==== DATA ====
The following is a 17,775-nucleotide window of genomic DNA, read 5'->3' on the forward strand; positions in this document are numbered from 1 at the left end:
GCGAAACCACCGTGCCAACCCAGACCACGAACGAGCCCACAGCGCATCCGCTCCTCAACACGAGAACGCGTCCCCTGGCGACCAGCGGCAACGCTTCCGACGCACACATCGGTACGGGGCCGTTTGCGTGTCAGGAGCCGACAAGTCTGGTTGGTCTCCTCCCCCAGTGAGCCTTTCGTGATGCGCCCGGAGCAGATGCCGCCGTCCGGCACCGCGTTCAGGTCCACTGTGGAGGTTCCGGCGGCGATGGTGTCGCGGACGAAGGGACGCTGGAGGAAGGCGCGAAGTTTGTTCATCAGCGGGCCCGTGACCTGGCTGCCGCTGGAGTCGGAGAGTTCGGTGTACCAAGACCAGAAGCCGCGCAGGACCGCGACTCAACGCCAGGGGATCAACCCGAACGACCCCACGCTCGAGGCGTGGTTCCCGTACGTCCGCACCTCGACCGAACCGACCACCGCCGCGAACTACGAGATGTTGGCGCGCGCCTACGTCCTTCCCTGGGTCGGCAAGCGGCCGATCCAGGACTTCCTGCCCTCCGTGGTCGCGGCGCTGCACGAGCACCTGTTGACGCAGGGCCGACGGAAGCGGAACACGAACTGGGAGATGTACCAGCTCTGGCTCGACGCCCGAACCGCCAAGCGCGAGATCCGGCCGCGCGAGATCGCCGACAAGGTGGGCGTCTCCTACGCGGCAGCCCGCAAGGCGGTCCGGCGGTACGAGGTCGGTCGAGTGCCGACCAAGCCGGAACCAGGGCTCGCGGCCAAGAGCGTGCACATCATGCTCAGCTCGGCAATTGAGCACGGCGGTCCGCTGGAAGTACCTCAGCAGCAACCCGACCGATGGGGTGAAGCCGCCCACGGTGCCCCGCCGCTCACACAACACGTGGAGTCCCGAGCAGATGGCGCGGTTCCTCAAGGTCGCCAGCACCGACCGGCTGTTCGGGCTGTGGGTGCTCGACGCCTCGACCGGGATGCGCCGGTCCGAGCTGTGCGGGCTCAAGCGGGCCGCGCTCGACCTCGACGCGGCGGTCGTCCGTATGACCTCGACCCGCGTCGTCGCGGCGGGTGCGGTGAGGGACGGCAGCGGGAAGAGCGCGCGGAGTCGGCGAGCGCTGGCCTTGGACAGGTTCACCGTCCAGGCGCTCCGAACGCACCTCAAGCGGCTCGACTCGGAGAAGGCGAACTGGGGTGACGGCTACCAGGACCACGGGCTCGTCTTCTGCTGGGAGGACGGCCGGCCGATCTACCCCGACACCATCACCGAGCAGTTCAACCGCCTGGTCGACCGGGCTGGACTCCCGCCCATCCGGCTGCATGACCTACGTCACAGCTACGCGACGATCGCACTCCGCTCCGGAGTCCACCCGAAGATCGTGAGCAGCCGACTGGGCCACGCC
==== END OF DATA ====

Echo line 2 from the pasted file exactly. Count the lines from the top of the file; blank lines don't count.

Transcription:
GCGAAACCACCGTGCCAACCCAGACCACGAACGAGCCCACAGCGCATCCGCTCCTCAACACGAGAACGCGTCCCCTGGCGACCAGCGGCAACGCTTCCGACGCACACATCGGTACGGGGCCGTTTGCGTGTCAGGAGCCGACAAGTCTGGTTGGTCTCCTCCCCCAGTGAGCCTTTCGTGATGCGCCCGGAGCAGATGCCGCCGTCCGGCACCGCGTTCAGGTCCACTGTGGAGGTTCCGGCGGCGATGGTGTCGCGGACGAAGGGACGCTGGAGGAAGGCGCGAAGTTTGTTCATCAGCGGGCCCGTGACCTGGCTGCCGCTGGAGTCGGAGAGTTCGGTGTACCAAGACCAGAAGCCGCGCAGGACCGCGACTCAACGCCAGGGGATCAACCCGAACGACCCCACGCTCGAGGCGTGGTTCCCGTACGTCCGCACCTCGACCGAACCGACCACCGCCGCGAACTACGAGATGTTGGCGCGCGCCTACGTCCTTCCCTGGGTCGGCAAGCGGCCGATCCAGGACTTCCTGCCCTCCGTGGTCGCGGCGCTGCACGAGCACCTGTTGACGCAGGGCCGACGGAAGCGGAACACGAACTGGGAGATGTACCAGCTCTGGCTCGACGCCCGAACCGCCAAGCGCGAGATCCGGCCGCGCGAGATCGCCGACAAGGTGGGCGTCTCCTACGCGGCAGCCCGCAAGGCGGTCCGGCGGTACGAGGTCGGTCGAGTGCCGACCAAGCCGGAACCAGGGCTCGCGGCCAAGAGCGTGCACATCATGCTCAGCTCGGCAATTGAGCACGGCGGTCCGCTGGAAGTACCTCAGCAGCAACCCGACCGATGGGGTGAAGCCGCCCACGGTGCCCCGCCGCTCACACAACACGTGGAGTCCCGAGCAGATGGCGCGGTTCCTCAAGGTCGCCAGCACCGACCGGCTGTTCGGGCTGTGGGTGCTCGACGCCTCGACCGGGATGCGCCGGTCCGAGCTGTGCGGGCTCAAGCGGGCCGCGCTCGACCTCGACGCGGCGGTCGTCCGTATGACCTCGACCCGCGTCGTCGCGGCGGGTGCGGTGAGGGACGGCAGCGGGAAGAGCGCGCGGAGTCGGCGAGCGCTGGCCTTGGACAGGTTCACCGTCCAGGCGCTCCGAACGCACCTCAAGCGGCTCGACTCGGAGAAGGCGAACTGGGGTGACGGCTACCAGGACCACGGGCTCGTCTTCTGCTGGGAGGACGGCCGGCCGATCTACCCCGACACCATCACCGAGCAGTTCAACCGCCTGGTCGACCGGGCTGGACTCCCGCCCATCCGGCTGCATGACCTACGTCACAGCTACGCGACGATCGCACTCCGCTCCGGAGTCCACCCGAAGATCGTGAGCAGCCGACTGGGCCACGCC